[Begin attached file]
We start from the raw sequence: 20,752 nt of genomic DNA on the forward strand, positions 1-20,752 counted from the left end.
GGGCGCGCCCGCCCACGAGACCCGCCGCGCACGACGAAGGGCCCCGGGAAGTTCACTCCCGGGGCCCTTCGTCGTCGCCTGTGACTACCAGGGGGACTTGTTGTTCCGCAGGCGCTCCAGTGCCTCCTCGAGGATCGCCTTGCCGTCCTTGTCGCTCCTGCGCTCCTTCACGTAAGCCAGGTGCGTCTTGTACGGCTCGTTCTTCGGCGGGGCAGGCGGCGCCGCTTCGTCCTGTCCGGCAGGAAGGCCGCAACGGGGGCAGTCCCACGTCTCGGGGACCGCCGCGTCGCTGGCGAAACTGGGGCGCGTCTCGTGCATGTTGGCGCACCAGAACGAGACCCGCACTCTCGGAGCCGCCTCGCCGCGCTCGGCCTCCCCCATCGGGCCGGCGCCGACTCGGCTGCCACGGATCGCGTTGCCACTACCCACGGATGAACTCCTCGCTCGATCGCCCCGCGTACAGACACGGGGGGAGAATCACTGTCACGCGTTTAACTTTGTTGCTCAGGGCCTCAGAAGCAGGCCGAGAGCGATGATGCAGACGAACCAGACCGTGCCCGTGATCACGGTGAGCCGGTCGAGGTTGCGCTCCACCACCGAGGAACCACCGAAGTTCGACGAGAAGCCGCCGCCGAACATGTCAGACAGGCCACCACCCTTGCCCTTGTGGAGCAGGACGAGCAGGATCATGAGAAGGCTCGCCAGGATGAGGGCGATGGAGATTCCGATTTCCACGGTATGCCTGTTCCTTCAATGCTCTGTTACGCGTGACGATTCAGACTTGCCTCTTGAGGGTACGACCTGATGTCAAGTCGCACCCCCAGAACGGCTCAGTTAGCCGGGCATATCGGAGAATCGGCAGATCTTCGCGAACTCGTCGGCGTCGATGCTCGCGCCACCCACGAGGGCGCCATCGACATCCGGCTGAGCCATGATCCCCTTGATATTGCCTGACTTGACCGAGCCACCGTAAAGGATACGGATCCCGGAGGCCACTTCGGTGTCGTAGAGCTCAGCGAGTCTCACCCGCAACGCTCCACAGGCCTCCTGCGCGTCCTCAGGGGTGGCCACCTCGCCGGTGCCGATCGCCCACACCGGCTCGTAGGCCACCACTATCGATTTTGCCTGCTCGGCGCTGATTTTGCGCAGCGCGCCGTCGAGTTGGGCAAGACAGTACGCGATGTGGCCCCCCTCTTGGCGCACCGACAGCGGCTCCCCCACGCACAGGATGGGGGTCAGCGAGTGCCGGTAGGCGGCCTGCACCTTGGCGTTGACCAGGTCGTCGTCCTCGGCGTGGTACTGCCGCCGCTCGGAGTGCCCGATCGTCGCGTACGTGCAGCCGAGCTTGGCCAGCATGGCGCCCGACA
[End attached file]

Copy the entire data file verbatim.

We start from the raw sequence: 20,752 nt of genomic DNA on the forward strand, positions 1-20,752 counted from the left end.
GGGCGCGCCCGCCCACGAGACCCGCCGCGCACGACGAAGGGCCCCGGGAAGTTCACTCCCGGGGCCCTTCGTCGTCGCCTGTGACTACCAGGGGGACTTGTTGTTCCGCAGGCGCTCCAGTGCCTCCTCGAGGATCGCCTTGCCGTCCTTGTCGCTCCTGCGCTCCTTCACGTAAGCCAGGTGCGTCTTGTACGGCTCGTTCTTCGGCGGGGCAGGCGGCGCCGCTTCGTCCTGTCCGGCAGGAAGGCCGCAACGGGGGCAGTCCCACGTCTCGGGGACCGCCGCGTCGCTGGCGAAACTGGGGCGCGTCTCGTGCATGTTGGCGCACCAGAACGAGACCCGCACTCTCGGAGCCGCCTCGCCGCGCTCGGCCTCCCCCATCGGGCCGGCGCCGACTCGGCTGCCACGGATCGCGTTGCCACTACCCACGGATGAACTCCTCGCTCGATCGCCCCGCGTACAGACACGGGGGGAGAATCACTGTCACGCGTTTAACTTTGTTGCTCAGGGCCTCAGAAGCAGGCCGAGAGCGATGATGCAGACGAACCAGACCGTGCCCGTGATCACGGTGAGCCGGTCGAGGTTGCGCTCCACCACCGAGGAACCACCGAAGTTCGACGAGAAGCCGCCGCCGAACATGTCAGACAGGCCACCACCCTTGCCCTTGTGGAGCAGGACGAGCAGGATCATGAGAAGGCTCGCCAGGATGAGGGCGATGGAGATTCCGATTTCCACGGTATGCCTGTTCCTTCAATGCTCTGTTACGCGTGACGATTCAGACTTGCCTCTTGAGGGTACGACCTGATGTCAAGTCGCACCCCCAGAACGGCTCAGTTAGCCGGGCATATCGGAGAATCGGCAGATCTTCGCGAACTCGTCGGCGTCGATGCTCGCGCCACCCACGAGGGCGCCATCGACATCCGGCTGAGCCATGATCCCCTTGATATTGCCTGACTTGACCGAGCCACCGTAAAGGATACGGATCCCGGAGGCCACTTCGGTGTCGTAGAGCTCAGCGAGTCTCACCCGCAACGCTCCACAGGCCTCCTGCGCGTCCTCAGGGGTGGCCACCTCGCCGGTGCCGATCGCCCACACCGGCTCGTAGGCCACCACTATCGATTTTGCCTGCTCGGCGCTGATTTTGCGCAGCGCGCCGTCGAGTTGGGCAAGACAGTACGCGATGTGGCCCCCCTCTTGGCGCACCGACAGCGGCTCCCCCACGCACAGGATGGGGGTCAGCGAGTGCCGGTAGGCGGCCTGCACCTTGGCGTTGACCAGGTCGTCGTCCTCGGCGTGGTACTGCCGCCGCTCGGAGTGCCCGATCGTCGCGTACGTGCAGCCGAGCTTGGCCAGCATGGCGCCCGACA